Wednesday 23 October 2013

Beyond: Two Souls

Quantic Dream's first title, Omikron: The Nomad Soul, was an incredibly inventive experience. While their games have lost a great deal of interactivity since then, their stories and scripts have gotten closer to what might be considered "film material", which in itself is rather interesting. Their latest title, Beyond: Two Souls, continues this trend and helps create what is less a videogame and more a movie. This is both good and bad.

First things first- lets stop pretending that Heavy Rain was some kind of high art. Back in 2010 critics were bowled over by Heavy Rain, Quantic Dreams' supposedly deeply emotional, moving and nuanced drama thriller. In retrospect it had less interactivity than a game of Monopoly, a script that would be laughed at if it appeared in a sub-par movie, and a twist that M. Night Shyamalan would be proud of. It wasn't awful, but it didn't deserve the respect it got. However, while Beyond: Two Souls is very much like Heavy Rain in terms of gameplay, it corrects the missteps it took to deliver a pretty solid experience.

Beyond: Two Souls tells the story of Jodie Holmes, a girl that is linked to a mysterious, ghostly entity known as Aiden. The game takes place over 15 years of Jodie's life in an episodic and jumbled order, and focuses on her connection to Aiden, and her struggle to achieve a normal life. The cast is headlined by Ellen Page and Willem Dafoe, but not only in voice, but also in motion and facial capture. This inclusion of real Hollywood talent is what sets Beyond: Two Souls apart from Heavy Rain. Instead of the drama on-screen being played out by C-grade TV advert actors, the cast in Beyond: Two Souls is impeccable, and their performances are nicely conveyed through each actors digital self.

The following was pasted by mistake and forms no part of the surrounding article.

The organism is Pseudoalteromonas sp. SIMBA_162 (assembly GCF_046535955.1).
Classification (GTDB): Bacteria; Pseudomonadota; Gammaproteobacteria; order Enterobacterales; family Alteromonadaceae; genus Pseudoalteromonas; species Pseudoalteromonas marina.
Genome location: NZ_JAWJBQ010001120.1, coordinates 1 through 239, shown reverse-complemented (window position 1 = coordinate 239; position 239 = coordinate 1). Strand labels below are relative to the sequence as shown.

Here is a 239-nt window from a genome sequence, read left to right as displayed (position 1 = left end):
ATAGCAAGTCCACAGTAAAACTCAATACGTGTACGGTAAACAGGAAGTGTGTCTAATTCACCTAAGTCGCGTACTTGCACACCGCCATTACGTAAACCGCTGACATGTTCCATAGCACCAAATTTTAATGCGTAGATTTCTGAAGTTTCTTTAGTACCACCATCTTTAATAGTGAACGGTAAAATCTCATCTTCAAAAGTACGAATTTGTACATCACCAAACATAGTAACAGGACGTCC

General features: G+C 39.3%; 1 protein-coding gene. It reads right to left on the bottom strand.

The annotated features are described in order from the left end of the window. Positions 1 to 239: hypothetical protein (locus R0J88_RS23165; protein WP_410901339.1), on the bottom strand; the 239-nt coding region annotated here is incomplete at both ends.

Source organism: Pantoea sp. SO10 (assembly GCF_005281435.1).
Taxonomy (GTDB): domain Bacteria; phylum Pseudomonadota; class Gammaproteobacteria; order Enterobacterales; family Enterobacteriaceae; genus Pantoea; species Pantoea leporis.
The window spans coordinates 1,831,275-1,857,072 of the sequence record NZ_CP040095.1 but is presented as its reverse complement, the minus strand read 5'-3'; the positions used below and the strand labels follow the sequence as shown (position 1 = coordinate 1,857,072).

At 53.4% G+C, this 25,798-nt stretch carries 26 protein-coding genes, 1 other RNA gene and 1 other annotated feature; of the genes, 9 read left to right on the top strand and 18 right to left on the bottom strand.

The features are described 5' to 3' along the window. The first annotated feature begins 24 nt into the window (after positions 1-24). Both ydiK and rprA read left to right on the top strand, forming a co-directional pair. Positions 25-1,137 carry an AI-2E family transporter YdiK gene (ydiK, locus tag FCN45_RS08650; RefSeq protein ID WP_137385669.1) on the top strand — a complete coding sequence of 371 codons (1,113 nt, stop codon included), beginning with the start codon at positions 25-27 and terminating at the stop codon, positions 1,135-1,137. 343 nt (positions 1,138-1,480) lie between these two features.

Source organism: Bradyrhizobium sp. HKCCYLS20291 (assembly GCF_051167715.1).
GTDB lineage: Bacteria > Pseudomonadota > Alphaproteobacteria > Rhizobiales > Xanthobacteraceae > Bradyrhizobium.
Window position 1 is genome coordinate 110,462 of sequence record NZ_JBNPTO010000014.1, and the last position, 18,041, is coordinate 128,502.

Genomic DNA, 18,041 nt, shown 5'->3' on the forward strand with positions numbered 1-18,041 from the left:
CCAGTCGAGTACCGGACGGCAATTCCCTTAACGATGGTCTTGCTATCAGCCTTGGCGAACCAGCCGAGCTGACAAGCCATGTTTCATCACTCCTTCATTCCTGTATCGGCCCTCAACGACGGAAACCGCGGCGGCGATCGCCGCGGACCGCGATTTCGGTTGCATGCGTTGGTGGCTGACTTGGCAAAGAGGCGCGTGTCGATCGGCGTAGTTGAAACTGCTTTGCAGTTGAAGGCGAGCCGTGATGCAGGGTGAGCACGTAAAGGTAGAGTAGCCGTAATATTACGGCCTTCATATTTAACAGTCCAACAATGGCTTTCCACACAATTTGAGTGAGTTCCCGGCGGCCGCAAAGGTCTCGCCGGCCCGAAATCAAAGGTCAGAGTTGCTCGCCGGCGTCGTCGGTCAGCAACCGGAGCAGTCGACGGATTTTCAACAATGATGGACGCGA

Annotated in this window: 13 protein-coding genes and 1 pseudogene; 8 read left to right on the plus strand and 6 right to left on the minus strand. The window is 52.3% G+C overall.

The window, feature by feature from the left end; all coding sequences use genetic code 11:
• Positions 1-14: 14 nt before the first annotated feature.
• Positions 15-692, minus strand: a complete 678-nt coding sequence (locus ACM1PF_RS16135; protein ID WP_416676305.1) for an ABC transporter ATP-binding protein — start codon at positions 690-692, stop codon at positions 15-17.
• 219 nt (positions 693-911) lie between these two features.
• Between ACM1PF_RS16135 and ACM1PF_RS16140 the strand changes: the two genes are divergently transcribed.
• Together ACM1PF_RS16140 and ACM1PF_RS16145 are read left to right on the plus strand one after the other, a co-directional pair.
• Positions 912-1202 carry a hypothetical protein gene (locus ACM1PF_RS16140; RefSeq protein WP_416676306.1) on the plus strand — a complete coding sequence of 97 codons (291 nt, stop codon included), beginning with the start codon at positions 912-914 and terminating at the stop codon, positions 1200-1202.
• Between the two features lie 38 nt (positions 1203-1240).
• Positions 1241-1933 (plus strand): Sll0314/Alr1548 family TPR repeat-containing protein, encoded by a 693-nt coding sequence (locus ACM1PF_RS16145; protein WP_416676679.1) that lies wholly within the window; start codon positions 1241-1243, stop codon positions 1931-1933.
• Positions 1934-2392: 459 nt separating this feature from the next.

Much like Heavy Rain, the gameplay in Beyond: Two Souls could be described as more of an interactive movie than a videogame. That said, gone are the tedious combat Quick Time Events of Heavy Rain, which are replaced by something similar, but vastly more fluid and natural. Despite being more of an interactive drama, gameplay is varied at times, which blends simple exploration, detailed dialogue trees and excellent action scenes. However, the best moments are when the player is able to control Aiden, the spectre that protects Jodie. As Aiden, the player can interact with the environment through moving objects, throwing chairs, burning out light-bulbs to even forcing enemies into shooting themselves. Playing as Aiden steals the show and undoubtedly makes for the better moments when playing Beyond: Two Souls.

The crux of Beyond: Two Souls is freedom of choice, and for the player to freely make choices throughout Jodie's life. While most of these choices are meaningless to the story (the choice whether to kiss or not kiss a boy at your birthday comes to mind!), the game does have a few endings that deliver drastically different outcomes for the games characters. Beyond: Two Souls deals with heavy issues, but isn't as much of a slog to get through as Heavy Rain. In fact, from the heavy issues Beyond: Two Souls deals with, it deals with them pretty well, which ultimately leads to a rather pleasing conclusion, despite whatever ending you find yourself with.

Have Quantic Dream achieved their dream to create a truly emotional gaming experience? No really, but that's OK. Beyond: Two Souls may not rock the world like Grand Theft Auto 5 did, but it will probably stay with you. Not as good as it should have been, but very much worth experiencing.

Beyond: Two Souls gets a respectable 7/10

Denis Murphy

Beyond: Two Souls CeX

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